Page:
8 things to tell your physician anesthesiologist before surgery

(BPT) - There is no such thing as TMI (too much information) when it comes to communicating facts about your health with your physician anesthesiologist before surgery or a medical procedure. You might not think taking ginkgo biloba for memory, using medical marijuana for pain, smoking or snoring are relevant, but these supplements, drugs and conditions are among the eight things you should disclose for your own safety.

“Your physician anesthesiologist isn’t interested in judging you, but rather wants to provide the safest, most effective anesthesia and pain relief,” said Dr. Linda J. Mason, M.D., FASA, president of the American Society of Anesthesiologists (ASA). “Your safety is our priority and this information is essential so we can adjust your anesthesia and pain management to ensure the best outcome.”

Anesthesiology was the first medical specialty to focus on championing safety, and physician anesthesiologists have continued to lead the way in ensuring patients receive safe care. ASA urges patients to be forthcoming about their health information. Be sure to tell your physician anesthesiologist if you:

* Take anything for your health, including:

- Medications — Many medications can affect anesthesia or pain management. While some medications (such as blood pressure medications) should be continued even during surgery, others may need to be paused for a day or longer. Discuss all your medications so the physician anesthesiologist can determine the best course of action.

- Supplements — Certain supplements can interact with anesthesia. Many people take Ginkgo biloba to improve their memory or ginseng as an immune system booster, but both can increase the risk of bleeding. Tell your physician anesthesiologist what supplements you take and the dosage.

* Smoke. Smoking damages your heart and lungs, can lead to breathing problems during or after surgery, and increases your risk of: developing pneumonia; needing a ventilator to help you breathe after surgery; suffering a heart attack during or after surgery; and reducing blood flow, which slows healing and increases the chance of infection. Your physician anesthesiologist will likely ask you to stop smoking at least a week or more before the procedure.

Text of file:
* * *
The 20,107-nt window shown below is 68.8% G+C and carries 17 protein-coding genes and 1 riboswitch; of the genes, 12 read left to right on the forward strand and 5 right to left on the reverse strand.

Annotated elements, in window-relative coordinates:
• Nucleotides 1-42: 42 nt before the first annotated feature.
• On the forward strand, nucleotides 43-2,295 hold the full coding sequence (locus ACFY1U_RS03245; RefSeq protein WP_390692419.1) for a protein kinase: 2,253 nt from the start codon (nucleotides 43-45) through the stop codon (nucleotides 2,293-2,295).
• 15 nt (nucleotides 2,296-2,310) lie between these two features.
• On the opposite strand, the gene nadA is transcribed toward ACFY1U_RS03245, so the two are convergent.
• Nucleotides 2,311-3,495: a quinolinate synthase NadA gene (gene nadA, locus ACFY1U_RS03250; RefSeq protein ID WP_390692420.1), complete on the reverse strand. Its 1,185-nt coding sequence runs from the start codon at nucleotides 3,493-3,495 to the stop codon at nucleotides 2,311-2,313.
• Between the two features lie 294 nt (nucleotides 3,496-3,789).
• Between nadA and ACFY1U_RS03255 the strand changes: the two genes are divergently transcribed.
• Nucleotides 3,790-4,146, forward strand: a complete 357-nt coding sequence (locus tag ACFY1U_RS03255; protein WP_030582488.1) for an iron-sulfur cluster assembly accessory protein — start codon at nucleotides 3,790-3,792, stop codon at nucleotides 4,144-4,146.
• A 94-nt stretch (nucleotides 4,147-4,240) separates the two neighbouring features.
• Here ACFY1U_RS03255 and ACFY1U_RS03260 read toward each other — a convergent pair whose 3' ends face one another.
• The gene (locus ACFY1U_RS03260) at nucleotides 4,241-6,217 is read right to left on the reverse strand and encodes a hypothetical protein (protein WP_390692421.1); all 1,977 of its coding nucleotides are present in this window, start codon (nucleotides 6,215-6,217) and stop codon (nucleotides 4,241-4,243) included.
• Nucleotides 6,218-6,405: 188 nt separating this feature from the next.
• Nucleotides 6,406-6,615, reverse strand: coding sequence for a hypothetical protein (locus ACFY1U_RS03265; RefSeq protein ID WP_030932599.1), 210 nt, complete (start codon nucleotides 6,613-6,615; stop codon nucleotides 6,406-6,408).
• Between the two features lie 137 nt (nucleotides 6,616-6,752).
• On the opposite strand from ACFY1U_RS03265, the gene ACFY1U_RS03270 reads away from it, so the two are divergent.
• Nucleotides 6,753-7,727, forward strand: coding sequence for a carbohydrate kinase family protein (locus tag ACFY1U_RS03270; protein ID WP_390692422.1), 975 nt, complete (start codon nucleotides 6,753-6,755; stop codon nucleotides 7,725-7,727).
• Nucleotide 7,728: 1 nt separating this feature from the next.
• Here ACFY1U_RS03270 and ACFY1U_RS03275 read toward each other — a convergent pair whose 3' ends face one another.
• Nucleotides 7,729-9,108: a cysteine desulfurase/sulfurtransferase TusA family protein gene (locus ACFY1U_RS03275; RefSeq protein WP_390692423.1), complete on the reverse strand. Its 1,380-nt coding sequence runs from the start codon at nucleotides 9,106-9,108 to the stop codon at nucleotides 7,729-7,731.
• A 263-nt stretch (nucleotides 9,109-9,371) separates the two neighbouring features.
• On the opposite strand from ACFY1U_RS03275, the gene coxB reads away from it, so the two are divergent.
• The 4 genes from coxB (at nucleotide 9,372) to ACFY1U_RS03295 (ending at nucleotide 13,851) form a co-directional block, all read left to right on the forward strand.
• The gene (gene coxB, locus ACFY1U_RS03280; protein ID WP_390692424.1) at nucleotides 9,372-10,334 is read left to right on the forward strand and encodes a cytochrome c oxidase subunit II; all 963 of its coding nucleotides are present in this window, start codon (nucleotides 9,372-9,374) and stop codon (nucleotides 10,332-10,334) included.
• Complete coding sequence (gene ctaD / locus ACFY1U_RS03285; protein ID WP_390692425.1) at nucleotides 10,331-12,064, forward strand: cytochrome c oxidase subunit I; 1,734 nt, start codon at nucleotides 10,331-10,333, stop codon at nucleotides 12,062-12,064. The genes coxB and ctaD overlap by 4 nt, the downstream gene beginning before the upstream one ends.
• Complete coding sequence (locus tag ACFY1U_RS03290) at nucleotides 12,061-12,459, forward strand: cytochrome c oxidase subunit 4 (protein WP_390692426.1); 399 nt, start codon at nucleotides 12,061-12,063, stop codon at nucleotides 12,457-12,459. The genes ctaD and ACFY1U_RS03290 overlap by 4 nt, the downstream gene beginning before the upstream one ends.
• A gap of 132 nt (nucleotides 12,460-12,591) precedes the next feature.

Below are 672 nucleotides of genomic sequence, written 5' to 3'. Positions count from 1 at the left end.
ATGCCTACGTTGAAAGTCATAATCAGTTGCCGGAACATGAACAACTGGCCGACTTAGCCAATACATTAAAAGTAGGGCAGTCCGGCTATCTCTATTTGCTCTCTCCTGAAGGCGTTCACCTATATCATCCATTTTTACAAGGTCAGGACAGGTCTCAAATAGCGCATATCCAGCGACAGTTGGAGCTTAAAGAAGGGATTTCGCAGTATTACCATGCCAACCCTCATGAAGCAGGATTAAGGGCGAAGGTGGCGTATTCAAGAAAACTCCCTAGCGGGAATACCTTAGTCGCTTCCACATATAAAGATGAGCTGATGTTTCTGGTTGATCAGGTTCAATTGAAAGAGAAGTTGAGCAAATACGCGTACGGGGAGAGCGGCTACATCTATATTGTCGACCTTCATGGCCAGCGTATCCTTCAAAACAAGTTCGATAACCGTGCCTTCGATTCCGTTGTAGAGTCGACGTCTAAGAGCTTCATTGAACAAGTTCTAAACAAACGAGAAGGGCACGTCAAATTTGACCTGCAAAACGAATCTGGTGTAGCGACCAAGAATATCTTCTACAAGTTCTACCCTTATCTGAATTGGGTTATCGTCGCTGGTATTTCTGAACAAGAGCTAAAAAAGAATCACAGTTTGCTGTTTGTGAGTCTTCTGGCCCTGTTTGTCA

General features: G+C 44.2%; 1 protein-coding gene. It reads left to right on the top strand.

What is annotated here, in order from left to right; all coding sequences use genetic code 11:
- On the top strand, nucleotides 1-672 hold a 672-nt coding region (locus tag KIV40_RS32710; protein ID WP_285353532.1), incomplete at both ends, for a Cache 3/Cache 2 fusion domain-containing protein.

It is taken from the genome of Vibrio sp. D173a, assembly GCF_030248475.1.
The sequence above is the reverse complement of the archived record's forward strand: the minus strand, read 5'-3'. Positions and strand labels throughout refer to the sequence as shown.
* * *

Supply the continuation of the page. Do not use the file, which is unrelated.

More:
* Use marijuana. Marijuana has a sedative affect and can interact with anesthesia, so tell your physician anesthesiologist if you partake, whether by eating edibles, smoking or other methods.

* Drink alcohol. More than two alcoholic drinks a day can increase your risk of side effects from anesthesia as well as affect the amount of anesthesia you’ll need. Your physician anesthesiologist needs to know if you drink and may request you abstain before surgery.

* Snore. If your snoring is caused by sleep apnea, anesthesia is riskier because sleep apnea slows breathing and increases sensitivity to side effects. Sleep apnea also can make it more difficult for you to regain consciousness after surgery, so the physician anesthesiologist may adjust the sedative, keep you in recovery longer and prescribe non-opioid pain medications.

* Have had heat stroke or suffered a stroke. If you or a family member have ever had heat stroke or suffered a stroke tell your physician anesthesiologist. Both can increase your risk of having a potentially deadly reaction to anesthesia called malignant hyperthermia, which causes muscle rigidity and a sudden high fever.

* Have had a reaction to anesthesia. It’s important to share if you’ve had a bad reaction to anesthesia during previous procedures. Your physician anesthesiologist will ask detailed questions about what happened to adjust your anesthesia and prevent it from recurring.

* Have chronic health issues. Many chronic health conditions can have repercussions for anesthesia, including diabetes, heart disease, allergies, liver or kidney disease, asthma, high blood pressure, obesity and seizures or other neurological disorders.

You should discuss these issues and any concerns you have when you talk to your physician anesthesiologist before surgery. For example, if you are concerned about taking opioids, your physician anesthesiologist can discuss alternatives.

To learn more about preparing for surgery, visit asahq.org/wscpreparingforsurgery and download and print the Preparing for Surgery: An Anesthesia Checklist and The Path to a Safe Surgery: Preparing for Anesthesia Begins With You to take with you prior to surgery. To learn more about the critical role physician anesthesiologists play before, during and after surgery, visit www.asahq.org/WhenSecondsCount.

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